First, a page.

#837 – A Window Cannot Be a Child of a ContentControl

The content of a ContentControl can be just about anything, including either UI elements or simple CLR objects.  For example, the content of a CheckBox can be something more than a simple text string.

One of the few elements that cannot be used as content for a ContentControl is a Window.  It wouldn’t make sense to place a Window element as the content of something else, like a Button.  A Window can only be the topmost element of the logical tree.

If you do try to include a Window as a child of another element, you’ll get an exception at run-time, when the XAML is parsed.

    <Button Height="23" Width="80">
        <Window Title="A window in a button?" />
    </Button>

837-001

#836 – Setting a ContentControl’s Content to a CLR Object

You’ll typically set the Content property of a content control to an instance of an UIElement, which will typically include one or more controls.  (E.g. On a Button).

You can also set a Content property to a plain CLR object, i.e. an object that derives from System.Object.  When you do this, a content control will render the object by calling its ToString method.

In the example below, a Tooltip’s content is set to an instance of a Dog class.  When the tooltip is displayed, the dog’s ToString method is called.

<Window.Resources>
    <local:Dog x:Key="myDog" Name="Kirby" Age="15" FavToy="Tennis ball"/>
</Window.Resources>

<StackPanel DataContext="{StaticResource myDog}">
    <Label Content="{Binding Name}" Margin="10"
           ToolTip="{Binding}"/>
</StackPanel>

Assume that the ToString method dumps out the contents of the object:

        public override string ToString()
        {
            StringBuilder sbValue = new StringBuilder(string.Format("Dog {0}:\n", Name));
            sbValue.AppendFormat("  Age: {0}\n", Age);
            sbValue.AppendFormat("  Favorite Toy: {0}\n", FavToy);

            return sbValue.ToString();
        }

836-001

#833 – CheckBox is a ContentControl

CheckBox control derives from ContentControl, which means that it can contain a single piece of content.  In the case of a CheckBox, this content is rendered next to the actual check box that a user can check on or off.

You typically set the content of a CheckBox to a string, which gets rendered next to the check box.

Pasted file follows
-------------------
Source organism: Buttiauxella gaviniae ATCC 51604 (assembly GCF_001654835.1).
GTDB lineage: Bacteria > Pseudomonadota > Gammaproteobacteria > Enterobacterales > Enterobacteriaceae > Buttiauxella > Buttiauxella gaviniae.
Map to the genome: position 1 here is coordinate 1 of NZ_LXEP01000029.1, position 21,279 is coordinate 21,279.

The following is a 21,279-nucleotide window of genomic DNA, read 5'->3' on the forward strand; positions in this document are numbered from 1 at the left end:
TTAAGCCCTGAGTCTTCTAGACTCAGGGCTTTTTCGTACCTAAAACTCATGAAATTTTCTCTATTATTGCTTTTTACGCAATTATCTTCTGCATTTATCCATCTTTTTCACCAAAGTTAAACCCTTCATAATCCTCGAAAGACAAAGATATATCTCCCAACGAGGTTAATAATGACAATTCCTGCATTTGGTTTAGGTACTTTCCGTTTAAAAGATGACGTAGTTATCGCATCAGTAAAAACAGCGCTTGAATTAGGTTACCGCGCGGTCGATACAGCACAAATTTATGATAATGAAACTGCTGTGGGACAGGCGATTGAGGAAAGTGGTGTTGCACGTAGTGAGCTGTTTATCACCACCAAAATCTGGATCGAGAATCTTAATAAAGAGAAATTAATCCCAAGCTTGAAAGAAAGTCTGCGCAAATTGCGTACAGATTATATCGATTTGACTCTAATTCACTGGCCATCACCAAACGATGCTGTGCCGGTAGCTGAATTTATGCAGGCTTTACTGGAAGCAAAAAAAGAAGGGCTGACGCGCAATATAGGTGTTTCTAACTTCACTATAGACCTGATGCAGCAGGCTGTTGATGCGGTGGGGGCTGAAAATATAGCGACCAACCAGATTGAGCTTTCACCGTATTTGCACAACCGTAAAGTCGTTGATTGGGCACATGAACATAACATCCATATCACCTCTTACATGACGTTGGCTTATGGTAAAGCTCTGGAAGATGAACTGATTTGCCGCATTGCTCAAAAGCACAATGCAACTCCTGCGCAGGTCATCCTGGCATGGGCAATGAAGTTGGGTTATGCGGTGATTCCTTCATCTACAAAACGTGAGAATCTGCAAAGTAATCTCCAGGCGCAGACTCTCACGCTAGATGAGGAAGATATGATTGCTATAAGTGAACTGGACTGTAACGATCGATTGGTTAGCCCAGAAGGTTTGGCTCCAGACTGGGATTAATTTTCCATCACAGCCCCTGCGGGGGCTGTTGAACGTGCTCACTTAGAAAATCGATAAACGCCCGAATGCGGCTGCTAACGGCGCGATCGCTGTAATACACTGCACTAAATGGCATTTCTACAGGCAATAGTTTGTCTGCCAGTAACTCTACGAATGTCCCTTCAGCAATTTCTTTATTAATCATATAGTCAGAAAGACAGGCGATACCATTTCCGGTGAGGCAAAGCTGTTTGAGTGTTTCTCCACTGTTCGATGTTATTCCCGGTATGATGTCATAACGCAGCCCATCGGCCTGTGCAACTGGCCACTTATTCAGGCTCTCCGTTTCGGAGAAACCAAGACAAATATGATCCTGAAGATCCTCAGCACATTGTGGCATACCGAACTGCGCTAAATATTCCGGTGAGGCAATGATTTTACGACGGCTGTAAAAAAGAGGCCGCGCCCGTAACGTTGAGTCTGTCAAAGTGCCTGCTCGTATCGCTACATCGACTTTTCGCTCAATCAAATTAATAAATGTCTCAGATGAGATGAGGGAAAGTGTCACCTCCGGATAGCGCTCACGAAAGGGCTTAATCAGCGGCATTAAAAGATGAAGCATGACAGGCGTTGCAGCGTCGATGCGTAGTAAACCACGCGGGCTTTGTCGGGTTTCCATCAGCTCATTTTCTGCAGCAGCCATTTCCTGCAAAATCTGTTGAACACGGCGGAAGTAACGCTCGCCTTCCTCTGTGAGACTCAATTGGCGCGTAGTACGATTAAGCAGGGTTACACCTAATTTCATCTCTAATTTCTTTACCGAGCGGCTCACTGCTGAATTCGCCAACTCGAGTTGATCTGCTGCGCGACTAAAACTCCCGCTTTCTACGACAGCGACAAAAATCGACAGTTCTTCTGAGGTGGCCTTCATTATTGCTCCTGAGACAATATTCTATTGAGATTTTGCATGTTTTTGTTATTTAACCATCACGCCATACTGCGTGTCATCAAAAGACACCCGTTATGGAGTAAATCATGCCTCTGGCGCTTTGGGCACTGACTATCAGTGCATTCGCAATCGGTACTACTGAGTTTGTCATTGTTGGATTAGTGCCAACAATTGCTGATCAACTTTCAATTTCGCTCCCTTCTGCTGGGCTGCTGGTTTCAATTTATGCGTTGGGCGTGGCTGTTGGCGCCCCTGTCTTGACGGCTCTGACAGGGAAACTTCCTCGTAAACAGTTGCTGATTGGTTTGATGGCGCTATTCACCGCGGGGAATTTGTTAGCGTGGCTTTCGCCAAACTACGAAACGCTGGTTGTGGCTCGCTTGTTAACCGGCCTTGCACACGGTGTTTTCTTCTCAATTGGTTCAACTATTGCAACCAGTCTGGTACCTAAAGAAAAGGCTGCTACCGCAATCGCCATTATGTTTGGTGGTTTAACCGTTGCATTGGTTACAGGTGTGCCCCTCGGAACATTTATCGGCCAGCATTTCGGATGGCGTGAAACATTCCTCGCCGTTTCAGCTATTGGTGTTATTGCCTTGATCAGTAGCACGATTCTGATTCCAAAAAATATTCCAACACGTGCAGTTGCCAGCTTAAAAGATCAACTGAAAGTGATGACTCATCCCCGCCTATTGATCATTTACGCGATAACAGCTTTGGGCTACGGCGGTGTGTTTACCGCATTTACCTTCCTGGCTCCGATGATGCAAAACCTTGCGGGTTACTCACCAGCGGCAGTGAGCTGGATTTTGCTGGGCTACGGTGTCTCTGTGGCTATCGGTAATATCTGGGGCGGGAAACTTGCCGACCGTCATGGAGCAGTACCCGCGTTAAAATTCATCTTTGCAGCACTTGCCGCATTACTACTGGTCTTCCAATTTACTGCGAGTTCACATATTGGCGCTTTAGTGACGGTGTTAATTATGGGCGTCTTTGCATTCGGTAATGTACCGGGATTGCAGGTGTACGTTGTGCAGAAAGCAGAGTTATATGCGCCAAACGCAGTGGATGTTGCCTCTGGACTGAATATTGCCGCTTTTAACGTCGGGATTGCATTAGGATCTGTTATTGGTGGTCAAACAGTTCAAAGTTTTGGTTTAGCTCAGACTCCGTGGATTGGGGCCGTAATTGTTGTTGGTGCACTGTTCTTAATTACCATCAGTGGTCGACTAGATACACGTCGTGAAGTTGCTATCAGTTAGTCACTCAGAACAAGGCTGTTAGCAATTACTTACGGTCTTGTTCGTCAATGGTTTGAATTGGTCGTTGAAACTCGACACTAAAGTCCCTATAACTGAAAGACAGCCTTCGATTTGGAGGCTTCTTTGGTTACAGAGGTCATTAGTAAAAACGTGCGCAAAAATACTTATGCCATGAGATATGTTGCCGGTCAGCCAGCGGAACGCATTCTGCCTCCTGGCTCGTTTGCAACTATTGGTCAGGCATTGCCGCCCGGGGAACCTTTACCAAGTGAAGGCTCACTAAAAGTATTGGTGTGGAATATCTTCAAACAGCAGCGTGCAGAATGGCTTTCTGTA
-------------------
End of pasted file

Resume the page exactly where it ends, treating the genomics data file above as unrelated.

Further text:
<CheckBox Content="Learn to juggle"/>
        <CheckBox Content="Read War and Peace"/>
        <CheckBox Content="Visit Japan"/>

833-001
You can, however, set the Content property to anything that you like, including a panel that contains other controls.

        <CheckBox VerticalContentAlignment="Center">
            <CheckBox.Content>
                <StackPanel>
                    <Image Source="Juggler.png" Height="85"/>
                    <Label Content="Learn to juggle"/>
                </StackPanel>
            </CheckBox.Content>
        </CheckBox>
        <CheckBox VerticalContentAlignment="Center">
            <CheckBox.Content>
                <StackPanel>
                    <Image Source="leo.jpg" Height="85"/>
                    <Label Content="Read War and Peace"/>
                </StackPanel>
            </CheckBox.Content>
        </CheckBox>
        <CheckBox VerticalContentAlignment="Center">
            <CheckBox.Content>
                <StackPanel>
                    <Image Source="kinkakuji.jpg" Height="85"/>
                    <Label Content="Visit Japan"/>
                </StackPanel>
            </CheckBox.Content>
        </CheckBox>

833-002

#361 – Creating a ToggleButton Whose Content Is an Image

Because ToggleButton is a ContentControl, it can contain a single child element that can be any .NET object.  You typically set the ToggleButton’s content to a text string, which appears as a label on the button.  But you can also set the content to some other control.

In the example below, the content of each ToggleButton in a panel is set to an Image control.

    <StackPanel HorizontalAlignment="Center" Margin="15">
        <Label Content="Click on cartoon characters that you like:"/>
        <StackPanel>
            <ToggleButton HorizontalAlignment="Center" Margin="5" Padding="5">
                <Image Source="001-Bugs.jpg" Stretch="None"/>
            </ToggleButton>
            <ToggleButton HorizontalAlignment="Center" Margin="5" Padding="5">
                <Image Source="002-Underdog.jpg" Stretch="None"/>
            </ToggleButton>
            <ToggleButton HorizontalAlignment="Center" Margin="5" Padding="5">
                <Image Source="003-Betty.jpg" Stretch="None"/>
            </ToggleButton>
            <ToggleButton HorizontalAlignment="Center" Margin="5" Padding="5">
                <Image Source="004-Bart.jpg" Stretch="None"/>
            </ToggleButton>
        </StackPanel>
    </StackPanel>

#357 – RadioButton is a ContentControl

Because the RadioButton control is a ContentControl, it can contain a single child element that can be any .NET object.  When you specify a value for the Content property in XAML, you specify a text string that is used as the radio button’s label.  But you can also set the content to some other control.

In the example below, we set each RadioButton‘s content to a StackPanel containing an Image and a Label.  The user can still select just one item at a time from the group.

        <StackPanel HorizontalAlignment="Center" Margin="15">
            <Label Content="Who is your favorite animated character?"/>
            <RadioButton>
                <StackPanel>
                    <Image Source="001-Bugs.jpg" Stretch="None"/>
                    <Label Content="Bugs Bunny"/>
                </StackPanel>
            </RadioButton>
            <RadioButton>
                <StackPanel>